If the very thought of spring makes you sneeze, here’s good news: Research shows just how much immunotherapy-aka allergy shots-can help your health and wallet. An 11-year study of more than 13,000 Florida children found that the shots slashed health costs by a third and prescription costs by 16 percent. Kids getting the shots began to feel better as early as three months into treatment. “This reaffirms what we’ve seen in practice-fewer office visits and less need for medicine,” says researcher Linda Cox, MD. “The treatment actually changes the body’s allergic response instead of just masking symptoms.”
Immunotherapy is worth considering for anyone who doesn’t get enough relief from medications or who just hates paying for them, Dr. Cox says. Another selling point: Unlike other remedies, immunotherapy reduces the risk of allergies morphing into asthma.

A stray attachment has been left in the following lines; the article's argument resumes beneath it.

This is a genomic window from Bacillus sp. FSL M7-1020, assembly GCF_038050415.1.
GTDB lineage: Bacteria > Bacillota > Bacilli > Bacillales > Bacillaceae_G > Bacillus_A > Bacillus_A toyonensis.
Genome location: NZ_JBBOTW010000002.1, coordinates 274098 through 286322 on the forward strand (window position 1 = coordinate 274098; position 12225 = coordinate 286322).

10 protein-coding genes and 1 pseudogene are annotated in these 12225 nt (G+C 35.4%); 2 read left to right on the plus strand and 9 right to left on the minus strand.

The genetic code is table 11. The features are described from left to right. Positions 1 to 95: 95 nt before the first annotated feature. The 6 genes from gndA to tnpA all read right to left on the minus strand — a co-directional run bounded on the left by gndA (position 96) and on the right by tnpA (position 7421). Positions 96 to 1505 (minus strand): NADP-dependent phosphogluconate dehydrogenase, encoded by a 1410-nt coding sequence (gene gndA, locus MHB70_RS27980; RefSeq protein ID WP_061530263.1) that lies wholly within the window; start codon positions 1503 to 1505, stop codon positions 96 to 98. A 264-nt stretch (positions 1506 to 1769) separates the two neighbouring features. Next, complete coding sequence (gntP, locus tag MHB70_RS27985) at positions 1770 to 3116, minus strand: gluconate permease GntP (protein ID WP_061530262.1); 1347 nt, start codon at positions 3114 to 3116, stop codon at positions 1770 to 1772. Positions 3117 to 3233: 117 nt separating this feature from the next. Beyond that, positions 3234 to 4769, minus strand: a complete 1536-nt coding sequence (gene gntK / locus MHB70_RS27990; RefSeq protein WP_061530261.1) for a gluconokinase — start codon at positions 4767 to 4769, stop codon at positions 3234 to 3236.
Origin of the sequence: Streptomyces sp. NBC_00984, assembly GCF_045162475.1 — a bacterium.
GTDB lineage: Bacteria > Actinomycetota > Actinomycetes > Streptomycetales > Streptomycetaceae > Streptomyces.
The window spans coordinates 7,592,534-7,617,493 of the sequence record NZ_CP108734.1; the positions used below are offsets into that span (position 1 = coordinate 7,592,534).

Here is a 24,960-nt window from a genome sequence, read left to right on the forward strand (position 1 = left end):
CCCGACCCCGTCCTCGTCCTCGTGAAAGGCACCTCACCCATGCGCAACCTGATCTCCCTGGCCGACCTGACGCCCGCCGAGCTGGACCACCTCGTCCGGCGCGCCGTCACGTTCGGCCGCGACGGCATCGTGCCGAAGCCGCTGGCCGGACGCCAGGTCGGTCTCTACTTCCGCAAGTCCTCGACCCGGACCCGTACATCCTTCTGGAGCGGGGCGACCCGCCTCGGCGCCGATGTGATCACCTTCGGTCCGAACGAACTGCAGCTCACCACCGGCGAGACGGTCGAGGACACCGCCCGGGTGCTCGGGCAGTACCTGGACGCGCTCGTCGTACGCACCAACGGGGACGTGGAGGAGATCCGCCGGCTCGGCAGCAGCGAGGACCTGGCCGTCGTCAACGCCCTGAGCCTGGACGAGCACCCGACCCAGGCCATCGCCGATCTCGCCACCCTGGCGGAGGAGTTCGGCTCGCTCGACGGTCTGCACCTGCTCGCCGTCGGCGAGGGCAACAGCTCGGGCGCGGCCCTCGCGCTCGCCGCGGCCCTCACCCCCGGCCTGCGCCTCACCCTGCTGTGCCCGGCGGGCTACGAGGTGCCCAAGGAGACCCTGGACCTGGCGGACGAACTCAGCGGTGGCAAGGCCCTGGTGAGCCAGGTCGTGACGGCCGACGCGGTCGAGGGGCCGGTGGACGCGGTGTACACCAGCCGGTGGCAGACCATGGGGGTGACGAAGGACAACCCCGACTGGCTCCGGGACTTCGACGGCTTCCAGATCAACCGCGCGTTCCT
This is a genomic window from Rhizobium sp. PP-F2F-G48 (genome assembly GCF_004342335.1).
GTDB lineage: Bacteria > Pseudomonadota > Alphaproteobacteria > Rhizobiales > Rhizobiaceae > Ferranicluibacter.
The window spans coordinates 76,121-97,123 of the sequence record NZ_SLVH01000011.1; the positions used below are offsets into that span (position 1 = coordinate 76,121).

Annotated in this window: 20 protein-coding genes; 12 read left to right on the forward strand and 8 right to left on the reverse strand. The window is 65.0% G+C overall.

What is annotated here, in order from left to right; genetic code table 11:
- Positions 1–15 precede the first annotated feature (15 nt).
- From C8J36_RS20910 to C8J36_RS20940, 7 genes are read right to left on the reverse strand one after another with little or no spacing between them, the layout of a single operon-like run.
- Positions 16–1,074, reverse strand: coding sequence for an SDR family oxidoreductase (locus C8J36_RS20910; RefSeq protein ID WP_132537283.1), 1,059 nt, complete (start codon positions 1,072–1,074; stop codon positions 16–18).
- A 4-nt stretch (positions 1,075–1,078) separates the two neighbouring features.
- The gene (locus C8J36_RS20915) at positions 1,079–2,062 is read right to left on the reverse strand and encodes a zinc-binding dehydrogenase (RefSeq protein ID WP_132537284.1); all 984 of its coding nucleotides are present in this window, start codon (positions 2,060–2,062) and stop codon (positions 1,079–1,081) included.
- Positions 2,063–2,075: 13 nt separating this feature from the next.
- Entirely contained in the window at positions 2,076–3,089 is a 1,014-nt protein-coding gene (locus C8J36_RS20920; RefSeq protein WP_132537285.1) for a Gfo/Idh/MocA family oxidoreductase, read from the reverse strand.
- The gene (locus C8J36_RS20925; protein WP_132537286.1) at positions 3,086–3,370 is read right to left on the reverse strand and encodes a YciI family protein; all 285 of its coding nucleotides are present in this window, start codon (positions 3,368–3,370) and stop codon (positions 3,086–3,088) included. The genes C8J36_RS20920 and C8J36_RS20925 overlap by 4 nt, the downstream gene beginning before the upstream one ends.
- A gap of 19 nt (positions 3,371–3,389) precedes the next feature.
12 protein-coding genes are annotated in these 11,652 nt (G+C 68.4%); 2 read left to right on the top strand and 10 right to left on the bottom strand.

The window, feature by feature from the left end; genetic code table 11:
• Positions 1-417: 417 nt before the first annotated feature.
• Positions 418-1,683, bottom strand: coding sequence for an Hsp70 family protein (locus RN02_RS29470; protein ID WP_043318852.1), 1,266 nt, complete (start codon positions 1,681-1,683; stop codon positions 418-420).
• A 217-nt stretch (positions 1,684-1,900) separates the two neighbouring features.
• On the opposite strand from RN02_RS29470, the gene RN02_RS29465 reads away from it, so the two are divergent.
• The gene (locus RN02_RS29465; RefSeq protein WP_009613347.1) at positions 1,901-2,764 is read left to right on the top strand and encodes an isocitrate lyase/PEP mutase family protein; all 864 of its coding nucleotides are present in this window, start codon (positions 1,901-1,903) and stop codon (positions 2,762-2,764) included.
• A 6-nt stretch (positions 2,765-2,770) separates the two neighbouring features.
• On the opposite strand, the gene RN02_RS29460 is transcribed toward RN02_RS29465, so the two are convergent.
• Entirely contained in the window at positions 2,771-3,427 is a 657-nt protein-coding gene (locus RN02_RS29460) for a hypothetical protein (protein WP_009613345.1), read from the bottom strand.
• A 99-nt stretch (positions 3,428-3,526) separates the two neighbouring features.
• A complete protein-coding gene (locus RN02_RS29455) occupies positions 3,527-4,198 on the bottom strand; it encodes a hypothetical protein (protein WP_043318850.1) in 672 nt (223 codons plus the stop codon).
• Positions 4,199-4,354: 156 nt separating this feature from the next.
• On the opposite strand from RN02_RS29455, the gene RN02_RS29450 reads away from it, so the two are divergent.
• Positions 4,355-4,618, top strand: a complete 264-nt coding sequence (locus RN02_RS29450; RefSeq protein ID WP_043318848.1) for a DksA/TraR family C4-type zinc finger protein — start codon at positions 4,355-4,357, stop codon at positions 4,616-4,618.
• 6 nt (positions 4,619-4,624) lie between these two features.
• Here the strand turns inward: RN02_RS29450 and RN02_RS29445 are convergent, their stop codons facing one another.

Of course, no one likes shots-and immunotherapy typically requires 20 to 30 in the first six months. But new developments could soon make needles unnecessary. Several companies are developing sublingual tablets-pills that deliver tiny doses of allergens under the tongue. A 2008 study from London’s Imperial College found the tablets to be as effective as shots. Now widely used in Europe, sublingual immunotherapy may get FDA approval within a couple of years, Dr. Cox says. Also in the pipeline: a new treatment that requires just four shots in six weeks.